All-Electric Ford F-100 shows off new EV Crate Motor

You know we love a good F100 around here. This particular one is a 1978 F-100 that’s been transformed to highlight a brand-new crate motor from the Blue Oval brand. The truck is called the Eluminator and it is essentially wearing the go-fast parts from the new Mach-E GT. And if you’re going to wrap something around those parts, an F-100 is a great choice.

Electric crate engines are going to be a blast. The more the merrier as competition will help bring down the price, hopefully. For now, though, it’s great to see Ford dole one out and use a classic truck as the platform on which to display it. Classic cars can have a second life with EV power. As much as we love the rumble of a proper V8 engine, we also appreciate the wonderful personality and capability that an EV swap delivers.

This truck uses two electric motors. There’s one at the front and one out back. In total, you’re looking at an F-100 with 480 horsepower and 634 lb-ft of torque. A custom chassis was built to mate F-100 to Mach-E GT parts. A set of 19″x10″ wheels sit at each corner and wear 275-series Michelins.

Here’s the fun part of the truck. The crate motor, which is labeled as Part No. M-9000-Mach-E will be offered for sale through Ford Performance Parts. The retail price is $3,900 which seems downright reasonable to me. Especially since it’s an electric box you can put in an old vehicle and have it spit out 281 hp and 317 lb-ft of torque. Right now, Ford is just selling the motor. You’ll need batteries and controllers to make it all work correctly. In time, Ford plans to offer those bits too. Down the road, Ford will offer a fully turnkey electric-swap solution.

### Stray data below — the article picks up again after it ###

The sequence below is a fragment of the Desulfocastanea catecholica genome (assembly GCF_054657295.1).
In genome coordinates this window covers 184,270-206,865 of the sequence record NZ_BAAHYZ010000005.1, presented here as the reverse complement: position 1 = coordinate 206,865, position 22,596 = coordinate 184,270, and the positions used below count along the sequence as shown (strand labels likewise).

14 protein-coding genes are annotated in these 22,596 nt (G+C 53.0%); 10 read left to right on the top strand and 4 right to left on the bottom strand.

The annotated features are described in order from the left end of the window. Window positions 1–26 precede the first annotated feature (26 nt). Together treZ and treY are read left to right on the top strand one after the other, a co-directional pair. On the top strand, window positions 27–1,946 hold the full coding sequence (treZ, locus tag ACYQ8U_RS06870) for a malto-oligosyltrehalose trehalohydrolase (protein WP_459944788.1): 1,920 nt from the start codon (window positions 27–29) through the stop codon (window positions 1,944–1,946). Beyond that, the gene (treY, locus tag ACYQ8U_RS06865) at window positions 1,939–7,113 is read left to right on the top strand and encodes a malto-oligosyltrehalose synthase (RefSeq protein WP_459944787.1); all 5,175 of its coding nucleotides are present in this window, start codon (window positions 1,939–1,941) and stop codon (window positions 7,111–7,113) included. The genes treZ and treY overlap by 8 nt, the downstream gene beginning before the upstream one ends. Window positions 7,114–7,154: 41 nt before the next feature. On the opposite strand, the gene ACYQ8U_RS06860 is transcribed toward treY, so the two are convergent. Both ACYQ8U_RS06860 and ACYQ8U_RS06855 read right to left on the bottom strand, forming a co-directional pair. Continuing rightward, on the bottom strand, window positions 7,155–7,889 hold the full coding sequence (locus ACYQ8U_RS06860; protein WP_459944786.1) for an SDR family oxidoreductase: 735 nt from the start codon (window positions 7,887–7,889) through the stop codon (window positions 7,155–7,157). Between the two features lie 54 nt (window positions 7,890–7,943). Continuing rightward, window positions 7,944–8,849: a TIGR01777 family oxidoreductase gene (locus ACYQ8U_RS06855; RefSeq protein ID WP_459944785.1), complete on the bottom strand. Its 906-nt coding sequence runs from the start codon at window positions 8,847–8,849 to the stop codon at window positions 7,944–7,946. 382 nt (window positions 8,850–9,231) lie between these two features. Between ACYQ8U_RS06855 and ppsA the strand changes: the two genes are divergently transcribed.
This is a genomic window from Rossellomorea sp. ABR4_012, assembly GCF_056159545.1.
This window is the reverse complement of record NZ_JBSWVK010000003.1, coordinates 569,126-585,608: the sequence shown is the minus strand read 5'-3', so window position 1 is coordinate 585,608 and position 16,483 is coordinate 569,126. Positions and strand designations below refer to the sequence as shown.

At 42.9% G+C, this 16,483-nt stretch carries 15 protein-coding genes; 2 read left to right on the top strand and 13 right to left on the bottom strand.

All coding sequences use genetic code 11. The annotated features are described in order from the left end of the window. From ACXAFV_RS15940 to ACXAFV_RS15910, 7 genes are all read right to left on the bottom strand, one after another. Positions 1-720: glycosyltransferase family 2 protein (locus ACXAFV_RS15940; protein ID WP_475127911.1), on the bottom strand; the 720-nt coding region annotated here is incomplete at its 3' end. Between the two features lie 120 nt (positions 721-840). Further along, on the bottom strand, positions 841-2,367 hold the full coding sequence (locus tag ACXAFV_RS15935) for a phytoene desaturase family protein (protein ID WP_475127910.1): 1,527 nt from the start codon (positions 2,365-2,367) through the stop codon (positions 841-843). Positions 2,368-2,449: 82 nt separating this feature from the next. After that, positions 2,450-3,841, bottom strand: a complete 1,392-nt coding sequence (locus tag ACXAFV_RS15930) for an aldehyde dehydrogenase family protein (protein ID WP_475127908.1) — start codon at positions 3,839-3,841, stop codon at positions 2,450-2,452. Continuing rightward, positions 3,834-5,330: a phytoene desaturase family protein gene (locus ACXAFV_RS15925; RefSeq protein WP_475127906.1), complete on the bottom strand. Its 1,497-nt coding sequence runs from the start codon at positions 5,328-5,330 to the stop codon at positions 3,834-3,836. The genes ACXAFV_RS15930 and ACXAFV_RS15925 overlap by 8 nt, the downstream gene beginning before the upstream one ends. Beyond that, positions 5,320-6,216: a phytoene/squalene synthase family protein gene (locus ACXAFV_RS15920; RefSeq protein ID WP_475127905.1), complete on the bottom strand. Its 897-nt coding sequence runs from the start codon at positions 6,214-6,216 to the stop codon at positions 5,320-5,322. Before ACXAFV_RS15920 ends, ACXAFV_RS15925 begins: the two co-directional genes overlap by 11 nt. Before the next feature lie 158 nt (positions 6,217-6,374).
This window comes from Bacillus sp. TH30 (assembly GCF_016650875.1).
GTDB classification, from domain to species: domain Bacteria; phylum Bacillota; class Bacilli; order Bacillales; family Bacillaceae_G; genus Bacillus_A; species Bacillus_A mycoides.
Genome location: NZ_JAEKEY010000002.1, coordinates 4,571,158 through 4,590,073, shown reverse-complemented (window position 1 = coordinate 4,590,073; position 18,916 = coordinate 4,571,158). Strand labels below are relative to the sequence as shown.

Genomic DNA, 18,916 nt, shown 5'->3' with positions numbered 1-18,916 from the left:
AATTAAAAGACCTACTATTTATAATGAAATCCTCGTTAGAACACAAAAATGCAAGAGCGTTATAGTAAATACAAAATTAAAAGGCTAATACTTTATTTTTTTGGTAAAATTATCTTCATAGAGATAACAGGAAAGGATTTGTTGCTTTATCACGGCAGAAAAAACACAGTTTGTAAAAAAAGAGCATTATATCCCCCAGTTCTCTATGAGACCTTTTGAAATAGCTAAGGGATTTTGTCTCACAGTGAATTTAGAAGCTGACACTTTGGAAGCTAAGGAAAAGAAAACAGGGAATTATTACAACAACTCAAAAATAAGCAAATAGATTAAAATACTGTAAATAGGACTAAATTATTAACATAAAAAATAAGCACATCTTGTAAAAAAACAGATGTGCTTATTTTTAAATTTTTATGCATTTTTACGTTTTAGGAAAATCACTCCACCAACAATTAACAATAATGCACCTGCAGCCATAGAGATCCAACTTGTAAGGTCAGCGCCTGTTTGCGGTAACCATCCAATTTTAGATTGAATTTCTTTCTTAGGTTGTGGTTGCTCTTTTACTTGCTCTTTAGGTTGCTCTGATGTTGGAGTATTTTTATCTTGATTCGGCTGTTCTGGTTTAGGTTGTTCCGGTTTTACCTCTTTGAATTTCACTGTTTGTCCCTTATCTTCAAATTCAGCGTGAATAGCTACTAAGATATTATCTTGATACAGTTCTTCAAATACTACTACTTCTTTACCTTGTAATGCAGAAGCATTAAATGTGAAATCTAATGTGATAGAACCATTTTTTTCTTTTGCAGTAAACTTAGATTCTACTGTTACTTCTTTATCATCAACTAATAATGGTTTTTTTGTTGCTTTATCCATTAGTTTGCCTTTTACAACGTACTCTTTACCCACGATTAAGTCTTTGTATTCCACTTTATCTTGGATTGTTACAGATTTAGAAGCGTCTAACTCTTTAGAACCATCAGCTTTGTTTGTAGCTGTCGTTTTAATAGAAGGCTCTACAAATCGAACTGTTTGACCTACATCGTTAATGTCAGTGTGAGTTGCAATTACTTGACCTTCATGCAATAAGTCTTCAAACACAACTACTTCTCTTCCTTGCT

And yes, I’m sitting here daydreaming about swapping one into my Montero…

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17 responses to “All-Electric Ford F-100 shows off new EV Crate Motor”

  1. Neight428 Avatar

    I say put two of them in the back of a Pantera.

  2. Sjalabais Avatar

    I love the concept and exterior. The interior is a soulless letdown though, and the extra layer of hiding/non-hiding in the engine bay makes me go 🤦🏻‍♂️. Still dreaming of converting vintage Korean semi-luxury to EV silence and power.

    We are done test driving new EVs now except for the Mach E. Not sure we spend that much on a new car anyway, but I am looking forward to driving one nonetheless.

    1. mdharrell Avatar

      Perhaps the hiding/non-hiding treatment is meant to evoke the 1954 Ford dealer demonstration hood.

      1. Sjalabais Avatar

        Ah, now it makes more sense. Approval granted.

    2. Jeff Glucker Avatar

      I still wish I could’ve EV-swapped my W114. Would’ve been PERFECT for it. The driving experience would’ve been improved, the trunk has TONS of space for batteries and controllers. And with a curb weight about 1k pounds under a Model S (assuming that’s the battery and motors we would’ve used), the range could potentially be quite good (minus aero of course).

      1. Sjalabais Avatar

        Alas, the Wombat is gone for good? Or is it still waiting to be treated? Lots of older cars of this size could be improved upon for daily driving this way…if the owner wants. There is still a lot of resistance to EV modding in my neck of the woods.

        1. Jeff Glucker Avatar

          It’s still there.
          It will happen.

          1. Sjalabais Avatar